The two facilities described do not bear the slightest resemblance to the “usual clinical settings” in which primary care – or most specialty care, for that matter – is delivered. Furthermore, it is likely that the articles will subvert the intent of those who championed OBOT by creating demands for precisely the same unique constraints and conditions to be imposed on buprenorphine providers as those that for decades have hampered methadone “programs,” thereby making office-based treatment impossible. In addition, it seems inevitable that the Times series will lead zoning commissions and other authorities that have implemented stringent and for the most part insurmountable obstacles to establishment of methadone clinics to promptly seek to extend NIMBY ordinances to cover buprenorphine providers as well.

    In short, these articles will increase tremendously the stigma associated with all forms of medication-based treatment of opioid dependence, and deter physicians from beginning or continuing to offer treatment of addiction. And this at a time when everyone agrees opioid dependence in the US is a greater problem than ever. For supporters of both buprenorphine and methadone treatment, especially in primary care, office-based settings, as well as for the general public, this is tremendously distressing!

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    November 19, 2013 at 1:19 PM

    I have viewed this abuse of suboxone more frequently lately and find it very upsetting. I have maintained successful recovery for a little over two years and most of the credit is given to the use of suboxone. I am fully aware that this type of therapy is only used as one of the tools needed to assist individuals with finding and maintaining sobriety; however, I struggled with opiate addiction for about four years (trying methadone maintenance, etc.)and from the time I was introduced to this therapy (suboxone) I have been able to focus on other aspects of my disease and remain abstinent from any other substances. I have viewed individuals that become part of treatment programs that offer suboxone maintenance, only to turn around and sell or trade it for other addictive substances. This is a behavior that influences society to view this type of therapy as negative and influences the thought that this therapy is only giving up one substance for another.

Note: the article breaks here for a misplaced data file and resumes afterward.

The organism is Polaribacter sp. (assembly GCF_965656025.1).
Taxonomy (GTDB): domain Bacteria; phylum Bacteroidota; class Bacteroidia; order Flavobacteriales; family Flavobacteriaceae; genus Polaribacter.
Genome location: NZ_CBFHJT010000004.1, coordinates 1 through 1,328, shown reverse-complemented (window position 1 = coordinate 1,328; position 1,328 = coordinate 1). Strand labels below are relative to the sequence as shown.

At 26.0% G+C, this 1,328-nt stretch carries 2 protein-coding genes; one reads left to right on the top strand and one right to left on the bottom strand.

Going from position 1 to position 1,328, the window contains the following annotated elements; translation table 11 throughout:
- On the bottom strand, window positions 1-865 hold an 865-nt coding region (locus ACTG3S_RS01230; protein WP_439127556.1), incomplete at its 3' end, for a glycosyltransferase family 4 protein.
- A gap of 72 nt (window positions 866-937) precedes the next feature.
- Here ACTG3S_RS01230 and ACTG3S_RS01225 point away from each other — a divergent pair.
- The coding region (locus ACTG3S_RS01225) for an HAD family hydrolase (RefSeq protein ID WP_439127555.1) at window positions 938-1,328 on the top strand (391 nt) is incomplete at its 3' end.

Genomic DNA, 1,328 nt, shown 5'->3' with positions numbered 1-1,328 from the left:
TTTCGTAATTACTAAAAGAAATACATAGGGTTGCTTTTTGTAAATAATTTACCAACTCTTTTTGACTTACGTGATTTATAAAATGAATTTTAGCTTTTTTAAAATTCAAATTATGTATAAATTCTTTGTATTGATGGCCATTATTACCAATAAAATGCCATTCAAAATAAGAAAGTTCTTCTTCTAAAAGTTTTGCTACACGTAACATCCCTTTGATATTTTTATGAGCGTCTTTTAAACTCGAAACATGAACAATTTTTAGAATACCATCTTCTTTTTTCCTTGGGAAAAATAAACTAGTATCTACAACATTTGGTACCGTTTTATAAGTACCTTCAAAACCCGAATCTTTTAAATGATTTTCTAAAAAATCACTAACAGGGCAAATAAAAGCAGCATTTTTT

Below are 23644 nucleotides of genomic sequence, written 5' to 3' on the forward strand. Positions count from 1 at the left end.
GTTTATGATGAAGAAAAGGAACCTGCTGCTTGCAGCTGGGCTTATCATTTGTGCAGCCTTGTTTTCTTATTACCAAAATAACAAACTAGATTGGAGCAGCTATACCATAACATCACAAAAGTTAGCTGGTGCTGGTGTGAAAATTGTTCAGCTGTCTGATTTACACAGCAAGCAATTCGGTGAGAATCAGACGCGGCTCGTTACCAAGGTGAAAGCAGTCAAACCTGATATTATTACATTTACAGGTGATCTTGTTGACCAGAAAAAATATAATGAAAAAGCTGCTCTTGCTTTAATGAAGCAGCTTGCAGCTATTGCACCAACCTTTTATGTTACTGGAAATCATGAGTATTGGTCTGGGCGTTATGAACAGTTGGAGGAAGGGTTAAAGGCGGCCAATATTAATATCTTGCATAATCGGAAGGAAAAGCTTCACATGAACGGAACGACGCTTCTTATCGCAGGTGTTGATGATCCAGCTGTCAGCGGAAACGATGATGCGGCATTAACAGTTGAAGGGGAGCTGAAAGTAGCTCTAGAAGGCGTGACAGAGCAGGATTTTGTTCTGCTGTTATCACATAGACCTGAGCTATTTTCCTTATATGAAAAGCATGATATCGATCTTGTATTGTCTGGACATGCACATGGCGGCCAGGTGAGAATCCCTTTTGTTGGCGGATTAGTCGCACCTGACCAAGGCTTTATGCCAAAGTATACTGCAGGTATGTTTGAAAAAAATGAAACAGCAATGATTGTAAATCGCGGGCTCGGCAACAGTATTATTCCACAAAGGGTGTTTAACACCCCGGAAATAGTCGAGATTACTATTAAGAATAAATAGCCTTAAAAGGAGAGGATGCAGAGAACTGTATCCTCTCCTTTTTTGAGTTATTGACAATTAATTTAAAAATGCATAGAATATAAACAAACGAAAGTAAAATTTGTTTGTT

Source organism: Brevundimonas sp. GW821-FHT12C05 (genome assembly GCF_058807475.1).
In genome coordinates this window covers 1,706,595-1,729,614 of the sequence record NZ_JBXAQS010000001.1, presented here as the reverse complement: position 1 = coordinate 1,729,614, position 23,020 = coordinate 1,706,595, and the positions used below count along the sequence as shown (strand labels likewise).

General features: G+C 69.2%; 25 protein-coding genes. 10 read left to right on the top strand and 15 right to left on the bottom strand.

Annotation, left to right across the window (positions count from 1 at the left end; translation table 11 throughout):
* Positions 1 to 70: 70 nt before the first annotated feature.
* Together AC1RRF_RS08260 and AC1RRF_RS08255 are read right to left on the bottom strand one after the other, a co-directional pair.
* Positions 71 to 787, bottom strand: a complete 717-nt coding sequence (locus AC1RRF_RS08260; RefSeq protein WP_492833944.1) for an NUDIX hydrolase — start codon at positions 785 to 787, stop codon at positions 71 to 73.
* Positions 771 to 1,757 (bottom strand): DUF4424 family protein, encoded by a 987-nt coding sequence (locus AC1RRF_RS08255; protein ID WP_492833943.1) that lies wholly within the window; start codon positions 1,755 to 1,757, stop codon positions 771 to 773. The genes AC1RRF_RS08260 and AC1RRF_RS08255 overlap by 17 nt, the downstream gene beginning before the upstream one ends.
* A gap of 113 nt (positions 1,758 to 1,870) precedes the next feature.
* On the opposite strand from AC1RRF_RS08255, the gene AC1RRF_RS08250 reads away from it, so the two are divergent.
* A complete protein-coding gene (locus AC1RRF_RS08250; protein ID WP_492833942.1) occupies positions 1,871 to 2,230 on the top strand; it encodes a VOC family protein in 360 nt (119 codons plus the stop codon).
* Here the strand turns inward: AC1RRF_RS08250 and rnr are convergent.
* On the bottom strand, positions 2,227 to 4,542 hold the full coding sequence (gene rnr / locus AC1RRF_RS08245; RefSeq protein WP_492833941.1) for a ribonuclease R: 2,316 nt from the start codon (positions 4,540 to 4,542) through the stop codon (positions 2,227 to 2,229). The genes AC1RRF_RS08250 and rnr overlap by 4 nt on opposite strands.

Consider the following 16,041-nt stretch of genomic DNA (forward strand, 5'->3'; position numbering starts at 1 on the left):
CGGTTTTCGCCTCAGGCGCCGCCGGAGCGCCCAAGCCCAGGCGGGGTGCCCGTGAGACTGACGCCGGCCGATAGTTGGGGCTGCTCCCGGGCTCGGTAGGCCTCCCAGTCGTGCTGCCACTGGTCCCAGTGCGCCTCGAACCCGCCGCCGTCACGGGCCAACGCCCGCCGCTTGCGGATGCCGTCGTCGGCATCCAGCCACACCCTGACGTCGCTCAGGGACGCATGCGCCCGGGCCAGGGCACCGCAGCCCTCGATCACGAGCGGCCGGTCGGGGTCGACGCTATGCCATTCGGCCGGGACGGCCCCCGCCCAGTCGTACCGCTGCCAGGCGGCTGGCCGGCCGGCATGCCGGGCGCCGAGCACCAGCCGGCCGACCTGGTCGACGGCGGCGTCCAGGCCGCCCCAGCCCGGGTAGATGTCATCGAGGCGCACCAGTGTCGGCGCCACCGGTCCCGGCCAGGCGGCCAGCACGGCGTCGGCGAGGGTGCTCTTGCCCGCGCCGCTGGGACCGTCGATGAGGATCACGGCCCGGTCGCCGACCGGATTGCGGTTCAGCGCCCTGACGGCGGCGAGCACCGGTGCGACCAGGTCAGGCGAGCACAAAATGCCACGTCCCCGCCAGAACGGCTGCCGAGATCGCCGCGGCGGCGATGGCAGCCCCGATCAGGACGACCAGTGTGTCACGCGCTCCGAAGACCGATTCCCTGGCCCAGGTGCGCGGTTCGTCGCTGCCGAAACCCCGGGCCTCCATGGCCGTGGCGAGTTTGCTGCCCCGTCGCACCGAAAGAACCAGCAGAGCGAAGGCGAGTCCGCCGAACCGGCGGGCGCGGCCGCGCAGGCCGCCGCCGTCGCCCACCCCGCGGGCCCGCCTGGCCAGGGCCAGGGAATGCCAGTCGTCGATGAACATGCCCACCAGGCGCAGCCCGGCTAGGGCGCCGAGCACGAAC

I have experienced some obstacles within the last two years, but if I wasn’t dedicated to my recovery and utilizing suboxone I am confident that I would of experienced relapse. I am currently taking 2mg. every other day with my goal being to discontinue use by the first of the new year.
    I just wanted to share my thoughts and feelings, due to the negative feelings I have been feeling when see the abuse of such a positive therapy so frequently.

    Best Regards,

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    Skip Sviokla MD ABAM

    November 19, 2013 at 11:39 AM

    As a recovering physician addict, I take issue with the second part of the article on Suboxone. Although I have been clean and sober for 14 years, I realize that I might still be under scrutiny by any with whom I interact. I accept the fact that I am guilty until proven innocent and act accordingly. I also insist on running a clean professional clinic which runs on time and which is based upon a mutual respect for my patients. We are not friends. If they falter in their treatment, they either accept a higher level of care or are discharged. Substance Abuse medicine is not very lucrative if you run an ethical practice. The well deserved popularity of the drug might make it tempting for some to run patients through a course of it without regard to their overall recovery. I have never taken anything from the manufacturer of the drug and am an enthusiastic supporter of it’s use because I have seen it work well over the past seven years if prescribed within the right treatment setting.
    I do not doubt the accuracy of the description of the doctors given in the article. I would like to invite Ms. Sontag to visit my clinic in order to see another side of the story.
    Skip Sviokla MD ABAM
    author “From Harvard to Hell and Back”